For students, the days of pen pals and old fashioned lectures are coming to an end. Communications are now simultaneous and instantaneous, aided by the advancement of technology. And now that everyone has settled down with their Facebook profiles and Twitter accounts, we’re starting to see the social age creep into the classroom by way of "social learning."
As FIRE’s public awareness associate, I attended the American University Social Media Club’s 2011 Social Learning Summit last weekend. The first of its kind, the summit aimed to bring students, educators, and professionals together to discuss the intersection of social media, technology, innovation, and education. I happened across the summit while scouring the Twitterverse for free speech and media related streams. Students, speech, and social media—it was almost too easy. Naturally, my smart phone and I hitched a train to D.C. for the weekend.
Little did I know that I wasn’t hanging out at AU to discuss the social age for the day; I was living the social age. I felt as if I had stepped into a Twitterverse that I could smell and touch. Before the first keynote panel even kicked off the Saturday morning sessions, a swath of social media consultants, webmasters, reporters, students, and communicators of all kinds were busily tapping away at their laptops and iPads, gearing up for the day with pre-conference tweets and hashtags. Though I immediately regretted not traveling with my laptop, I started joining in, and by the time #SLS11 had started, I’d made a multitude of new Twitter friends (and already run down my Blackberry battery).
The first session of the day was a keynote panel titled "Radical Education," and featured such notable speakers as Mashable reporter Sarah Kessler and USA TODAY College Digital Ventures Manager Patrick Foster (with whom I had the pleasure of lunching, courtesy of the D.C. food trucks). Aided by two American University professors, the AU web master, and two SMCEDU advisory board members, the speakers discussed "the current state of higher education, the rapid evolution of modern education with social media and technology, and the radically new and innovative ideas being promoted by some of those in the social media world."
While the topic certainly was interesting, it wasn’t the panel that kept the audience engaged, but rather the "visible tweet board" being updated every five seconds on a giant screen behind the speakers. The concept was simple; Tweet something using the hashtag #SLS11 and it would show up on the screen. Of course, this created a frenzy. Simply put, it was easy to ascertain that folks wanted to see their Twitter handles (and thumbnail profile pictures) appear on the screen in large print, next to their #SLS11 remarks—which, in a way, brought the discussion to life. Kessler, who moderated the panel, used the Twitter back channel to lead the discussion (rather than a prepared list of questions), giving lifelike meaning to the discussion. I must admit that I was tickled when she selected my tweet-question as a foray into the next point of discussion.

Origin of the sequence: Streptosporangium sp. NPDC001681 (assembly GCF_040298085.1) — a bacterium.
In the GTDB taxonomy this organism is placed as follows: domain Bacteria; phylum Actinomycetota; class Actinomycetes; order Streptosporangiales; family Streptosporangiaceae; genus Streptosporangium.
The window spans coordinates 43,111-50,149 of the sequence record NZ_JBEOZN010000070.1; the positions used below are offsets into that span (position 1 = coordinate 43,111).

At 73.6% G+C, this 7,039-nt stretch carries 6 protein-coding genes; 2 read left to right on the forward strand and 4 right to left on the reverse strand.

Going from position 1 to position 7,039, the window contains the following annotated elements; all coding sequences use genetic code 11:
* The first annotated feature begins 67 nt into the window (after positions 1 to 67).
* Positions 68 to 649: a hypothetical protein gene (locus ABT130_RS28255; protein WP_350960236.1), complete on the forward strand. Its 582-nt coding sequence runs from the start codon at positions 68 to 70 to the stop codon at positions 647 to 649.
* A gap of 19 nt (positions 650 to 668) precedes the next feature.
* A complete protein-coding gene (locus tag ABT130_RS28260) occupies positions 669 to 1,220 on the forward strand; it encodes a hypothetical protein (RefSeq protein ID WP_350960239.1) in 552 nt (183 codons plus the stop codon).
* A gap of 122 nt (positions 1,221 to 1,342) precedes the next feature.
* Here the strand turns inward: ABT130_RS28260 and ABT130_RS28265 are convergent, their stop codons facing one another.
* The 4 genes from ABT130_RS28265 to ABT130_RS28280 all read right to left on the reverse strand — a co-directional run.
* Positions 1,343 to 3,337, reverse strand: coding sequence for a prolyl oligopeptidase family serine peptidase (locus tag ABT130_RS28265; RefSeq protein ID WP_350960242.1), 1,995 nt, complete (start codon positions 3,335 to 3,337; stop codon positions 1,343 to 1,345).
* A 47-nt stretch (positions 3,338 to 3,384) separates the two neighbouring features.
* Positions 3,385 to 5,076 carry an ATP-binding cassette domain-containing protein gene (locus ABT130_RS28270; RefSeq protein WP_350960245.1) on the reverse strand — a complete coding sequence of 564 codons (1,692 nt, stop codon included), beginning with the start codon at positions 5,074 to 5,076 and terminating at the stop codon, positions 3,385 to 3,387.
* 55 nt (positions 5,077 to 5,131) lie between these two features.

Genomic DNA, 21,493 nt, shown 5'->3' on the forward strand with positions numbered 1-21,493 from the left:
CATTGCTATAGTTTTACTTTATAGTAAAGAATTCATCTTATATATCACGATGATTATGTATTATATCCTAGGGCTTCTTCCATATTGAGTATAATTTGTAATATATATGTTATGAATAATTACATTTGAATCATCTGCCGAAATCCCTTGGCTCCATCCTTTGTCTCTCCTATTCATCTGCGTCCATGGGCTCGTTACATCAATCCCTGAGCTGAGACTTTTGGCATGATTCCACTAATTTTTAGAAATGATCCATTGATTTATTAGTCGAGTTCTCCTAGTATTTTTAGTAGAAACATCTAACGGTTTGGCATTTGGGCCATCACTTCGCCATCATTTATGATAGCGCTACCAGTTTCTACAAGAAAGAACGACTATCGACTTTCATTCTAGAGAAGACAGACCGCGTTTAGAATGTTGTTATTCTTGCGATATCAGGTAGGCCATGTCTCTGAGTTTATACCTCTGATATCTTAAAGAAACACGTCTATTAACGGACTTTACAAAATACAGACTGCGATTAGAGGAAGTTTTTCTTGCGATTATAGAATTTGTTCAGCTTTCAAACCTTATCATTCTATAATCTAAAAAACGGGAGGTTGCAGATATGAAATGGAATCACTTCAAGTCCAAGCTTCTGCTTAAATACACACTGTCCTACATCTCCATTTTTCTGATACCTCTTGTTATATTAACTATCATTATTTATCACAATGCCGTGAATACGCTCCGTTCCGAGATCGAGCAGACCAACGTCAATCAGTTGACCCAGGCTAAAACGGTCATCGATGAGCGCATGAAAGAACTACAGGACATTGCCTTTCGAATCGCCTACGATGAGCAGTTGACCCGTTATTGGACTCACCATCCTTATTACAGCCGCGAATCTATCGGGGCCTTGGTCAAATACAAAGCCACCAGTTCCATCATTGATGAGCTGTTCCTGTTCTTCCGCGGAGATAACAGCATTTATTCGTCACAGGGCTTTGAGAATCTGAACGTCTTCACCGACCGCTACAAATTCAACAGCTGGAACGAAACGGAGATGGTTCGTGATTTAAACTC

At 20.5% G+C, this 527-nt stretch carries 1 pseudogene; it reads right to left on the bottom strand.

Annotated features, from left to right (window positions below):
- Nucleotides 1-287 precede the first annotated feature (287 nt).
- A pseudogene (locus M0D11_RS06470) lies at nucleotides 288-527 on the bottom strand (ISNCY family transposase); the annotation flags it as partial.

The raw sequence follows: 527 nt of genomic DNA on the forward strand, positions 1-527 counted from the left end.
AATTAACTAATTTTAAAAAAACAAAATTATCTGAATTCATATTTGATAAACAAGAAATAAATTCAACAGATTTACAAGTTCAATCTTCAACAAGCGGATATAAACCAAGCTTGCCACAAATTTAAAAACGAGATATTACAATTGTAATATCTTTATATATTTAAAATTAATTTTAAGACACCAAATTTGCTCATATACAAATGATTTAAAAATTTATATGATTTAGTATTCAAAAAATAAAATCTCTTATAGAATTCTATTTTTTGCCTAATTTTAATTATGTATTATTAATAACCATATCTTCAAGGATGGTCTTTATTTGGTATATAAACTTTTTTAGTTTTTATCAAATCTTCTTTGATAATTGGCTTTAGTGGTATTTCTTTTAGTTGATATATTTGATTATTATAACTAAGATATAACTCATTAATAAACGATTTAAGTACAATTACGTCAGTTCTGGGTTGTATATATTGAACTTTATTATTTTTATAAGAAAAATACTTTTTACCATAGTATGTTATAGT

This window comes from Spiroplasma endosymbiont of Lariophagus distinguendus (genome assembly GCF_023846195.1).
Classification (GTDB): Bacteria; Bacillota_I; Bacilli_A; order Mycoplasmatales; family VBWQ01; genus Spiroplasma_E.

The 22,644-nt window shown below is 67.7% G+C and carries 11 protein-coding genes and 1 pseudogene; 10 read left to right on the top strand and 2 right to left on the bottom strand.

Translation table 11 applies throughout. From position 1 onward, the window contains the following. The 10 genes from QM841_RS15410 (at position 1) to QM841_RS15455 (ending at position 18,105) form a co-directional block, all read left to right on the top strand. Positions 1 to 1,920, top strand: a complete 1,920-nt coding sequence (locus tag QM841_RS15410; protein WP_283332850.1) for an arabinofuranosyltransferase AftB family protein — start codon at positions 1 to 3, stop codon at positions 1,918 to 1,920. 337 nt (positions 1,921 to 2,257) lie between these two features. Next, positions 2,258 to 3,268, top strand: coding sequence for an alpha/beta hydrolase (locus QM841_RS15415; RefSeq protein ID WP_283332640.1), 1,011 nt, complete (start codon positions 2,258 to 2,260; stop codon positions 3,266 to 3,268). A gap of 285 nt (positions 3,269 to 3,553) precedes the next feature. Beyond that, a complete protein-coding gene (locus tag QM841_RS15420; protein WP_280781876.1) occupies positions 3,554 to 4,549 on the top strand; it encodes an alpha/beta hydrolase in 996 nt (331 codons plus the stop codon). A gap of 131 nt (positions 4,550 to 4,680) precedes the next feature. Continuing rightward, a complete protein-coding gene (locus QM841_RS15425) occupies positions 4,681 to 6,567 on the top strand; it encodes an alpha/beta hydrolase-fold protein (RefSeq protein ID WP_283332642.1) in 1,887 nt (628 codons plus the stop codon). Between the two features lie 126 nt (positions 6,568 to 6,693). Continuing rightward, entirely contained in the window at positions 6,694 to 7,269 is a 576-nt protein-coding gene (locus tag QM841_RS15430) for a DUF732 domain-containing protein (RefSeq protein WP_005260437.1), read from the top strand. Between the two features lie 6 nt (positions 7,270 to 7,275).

The "social learning" theory argues that learning takes place in a social context, through observational modeling and imitation of superiors, according to the AU Social Media Club. The theory also emphasizes conversational and collaborative learning, and the uses of digital tools for the purpose of learning. So as a FIRE associate and free speech enthusiast, I was interested in hearing what the experts had to say about students using this array of tools for activism.
Good thing my second session of the day was a panel called "Slacktivism or Activism? Liking Our Way to a Better World." While online advocates such as Alan Rosenblatt of the CAP Action Fund and Asher Huey of New Partners spoke of the various ways in which they had used social media for activism purposes, there was only one thing on my mind—social media censorship. Again, I used the Twitter back channel to pose my question, and was elated that both Rosenblatt and Huey were First Amendment advocates. They knocked down the idea of punishment for student social media advocacy and promoted actively using social media platforms to support a cause. I immediately reported this on Twitter, armed with #SLS11 and #activism as my hashtags. What great fodder for FIRE, I thought, and potential new supporters.
By the time lunch rolled around, I had to catch my breath. Before meeting Patrick, I sat down in the lobby to gather my thoughts. By this time my Blackberry was almost kaput, so I decided to exit the Twitterverse momentarily. It was then I realized that while FIRE has been working to change the campus culture across the nation for 12 years, a new culture is on the brink, which will open the floodgates to a whole new kind of fire for FIRE. I was happy to be among the very students who would be at the forefront of this new culture.
Throughout the rest of the conference I made countless new Twitter friends, promoted FIRE’s mission, and spoke with passionate students ready to express themselves in the cloud. As a social media advocate, I’m looking forward to seeing where this new culture will bring us, and what America’s students will make of it.